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Bermondsey architects win railway arches competition

A linear park bringing light into Bermondsey's dark and gloomy railway arches has won first prize in an international competition organised by Spacia and the Cross River Partnership.

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The 'Light at the End of the Tunnel' competition sought creative and viable architectural ideas for restoring the railway viaduct that snakes across SE1, attracting 53 entries from six countries.

The competition was won by The Facility, a practice based in Bermondsey, just around the corner from the arches. It submitted ideas for a linear park – dubbed the GlowGrowGrass (3G) Park – to unite the two sides of the viaduct and create open space for community use. The proposal also outlined how the viaduct could be used for new commercial and residential space to create a diverse city environment.

The green landscaping within the park would incorporate innovative planting selected from trees and grasses that thrive under low UV light levels. And electroluminescent panels lining the underside of the arch would map people's passage through the park. The park escapes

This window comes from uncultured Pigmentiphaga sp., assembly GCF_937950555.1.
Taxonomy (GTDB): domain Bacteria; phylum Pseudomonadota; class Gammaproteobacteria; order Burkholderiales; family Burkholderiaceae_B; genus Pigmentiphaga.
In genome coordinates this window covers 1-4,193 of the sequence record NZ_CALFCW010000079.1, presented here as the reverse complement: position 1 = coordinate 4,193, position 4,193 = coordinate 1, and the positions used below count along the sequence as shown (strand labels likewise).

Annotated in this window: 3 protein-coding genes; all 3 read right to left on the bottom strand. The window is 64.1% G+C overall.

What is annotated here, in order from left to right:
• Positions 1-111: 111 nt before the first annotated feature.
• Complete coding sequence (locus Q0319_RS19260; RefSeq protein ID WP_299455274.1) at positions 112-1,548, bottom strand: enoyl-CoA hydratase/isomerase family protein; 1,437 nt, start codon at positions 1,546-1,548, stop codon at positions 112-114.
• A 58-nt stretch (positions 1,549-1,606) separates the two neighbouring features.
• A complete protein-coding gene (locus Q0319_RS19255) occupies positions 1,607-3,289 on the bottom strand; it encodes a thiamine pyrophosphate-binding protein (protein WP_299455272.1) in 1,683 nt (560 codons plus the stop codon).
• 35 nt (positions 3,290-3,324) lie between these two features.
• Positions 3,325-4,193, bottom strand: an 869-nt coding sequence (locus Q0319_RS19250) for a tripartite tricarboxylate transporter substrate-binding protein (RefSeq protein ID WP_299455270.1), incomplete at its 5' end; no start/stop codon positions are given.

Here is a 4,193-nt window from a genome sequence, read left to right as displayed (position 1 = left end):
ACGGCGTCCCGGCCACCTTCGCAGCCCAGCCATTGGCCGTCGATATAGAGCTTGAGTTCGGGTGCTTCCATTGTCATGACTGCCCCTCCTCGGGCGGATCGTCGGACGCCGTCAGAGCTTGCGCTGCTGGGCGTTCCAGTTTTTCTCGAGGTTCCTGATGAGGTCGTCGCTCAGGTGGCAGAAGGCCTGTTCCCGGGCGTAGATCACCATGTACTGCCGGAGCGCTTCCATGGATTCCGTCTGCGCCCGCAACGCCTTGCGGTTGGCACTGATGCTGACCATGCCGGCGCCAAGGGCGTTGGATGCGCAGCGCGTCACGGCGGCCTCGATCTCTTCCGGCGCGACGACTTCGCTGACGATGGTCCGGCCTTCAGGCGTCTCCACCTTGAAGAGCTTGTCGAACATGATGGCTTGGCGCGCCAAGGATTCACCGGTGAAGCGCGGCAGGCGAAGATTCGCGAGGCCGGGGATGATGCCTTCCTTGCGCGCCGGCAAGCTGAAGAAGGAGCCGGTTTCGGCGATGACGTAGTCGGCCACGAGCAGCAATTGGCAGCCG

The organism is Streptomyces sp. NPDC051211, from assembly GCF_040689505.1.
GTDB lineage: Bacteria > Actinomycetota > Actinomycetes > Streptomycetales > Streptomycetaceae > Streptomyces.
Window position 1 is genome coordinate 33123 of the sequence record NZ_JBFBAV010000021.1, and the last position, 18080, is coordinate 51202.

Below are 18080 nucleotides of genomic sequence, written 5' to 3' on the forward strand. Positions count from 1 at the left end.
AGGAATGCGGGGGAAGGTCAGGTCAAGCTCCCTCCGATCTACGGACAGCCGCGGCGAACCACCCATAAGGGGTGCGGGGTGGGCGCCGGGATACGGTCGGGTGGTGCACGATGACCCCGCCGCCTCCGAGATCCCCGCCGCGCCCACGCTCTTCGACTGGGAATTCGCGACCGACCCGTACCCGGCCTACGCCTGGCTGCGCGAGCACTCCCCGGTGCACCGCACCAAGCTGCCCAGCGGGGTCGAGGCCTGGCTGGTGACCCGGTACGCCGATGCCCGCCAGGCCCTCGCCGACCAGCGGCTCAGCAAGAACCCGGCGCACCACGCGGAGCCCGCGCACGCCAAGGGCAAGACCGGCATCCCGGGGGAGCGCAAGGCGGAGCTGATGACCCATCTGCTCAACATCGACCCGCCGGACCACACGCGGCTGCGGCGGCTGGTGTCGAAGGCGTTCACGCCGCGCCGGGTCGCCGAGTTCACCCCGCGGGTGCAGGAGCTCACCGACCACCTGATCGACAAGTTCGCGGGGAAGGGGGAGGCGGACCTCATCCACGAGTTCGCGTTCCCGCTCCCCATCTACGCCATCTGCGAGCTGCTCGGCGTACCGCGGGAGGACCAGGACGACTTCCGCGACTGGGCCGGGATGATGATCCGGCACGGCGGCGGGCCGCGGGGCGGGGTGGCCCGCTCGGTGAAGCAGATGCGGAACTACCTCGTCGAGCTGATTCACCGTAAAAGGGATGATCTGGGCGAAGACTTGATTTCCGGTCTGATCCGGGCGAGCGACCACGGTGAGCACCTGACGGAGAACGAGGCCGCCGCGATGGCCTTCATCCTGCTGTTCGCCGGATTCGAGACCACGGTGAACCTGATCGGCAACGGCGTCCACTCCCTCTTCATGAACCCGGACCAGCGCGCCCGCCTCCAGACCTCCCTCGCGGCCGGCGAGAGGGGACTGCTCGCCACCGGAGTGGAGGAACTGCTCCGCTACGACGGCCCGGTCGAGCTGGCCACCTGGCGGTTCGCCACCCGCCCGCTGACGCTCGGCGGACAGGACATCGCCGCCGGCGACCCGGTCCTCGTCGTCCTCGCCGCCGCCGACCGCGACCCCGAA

strong visual presence for the new development from London Bridge.

Piezoelectric vibration sensors incorporated in the wall lining would transform mechanical energy from the vibration of trains above into electrical charge to supply lighting.

The Facility is in talks with the Cross River Partnership and Spacia about how best to make the project a reality and improve access to this part of Bermondsey Street.

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The competition was managed by the Royal Institute of British Architects and forms part of a wider strategy to transform the viaduct. A public exhibition will run, as part of Architecture Week, until Saturday 25 June in one of Spacia's restored arches in Wootton Street, near Waterloo station. Of the 53 entries, the 22 shortlisted will be exhibited.

"Designs created for the competition will change the way the we think about the viaduct and speed up its transformation," commented CRP director Savas Sivetidis. "All the winning entries were outstanding but the judges decision on The Facility was unanimous it challenged conventional use and design."

Between Vauxhall and London Bridge alone there are ten kilometres of viaduct housing almost 1,000 railway arches, and containing more than 250,000 square metres of space.

In second place was FXV who proposed an elegant solution creating mixed-use space focusing on leisure uses such as galleries and theatres.

Third prize was shared by Lewis and Hickey who suggested prefabricated units to create new space using pods that can, in places, be pulled out to increase capacity and Carey Niemen Architects for a sculptural proposal uniting the two sides of the viaduct to create a hub for the creative industries.

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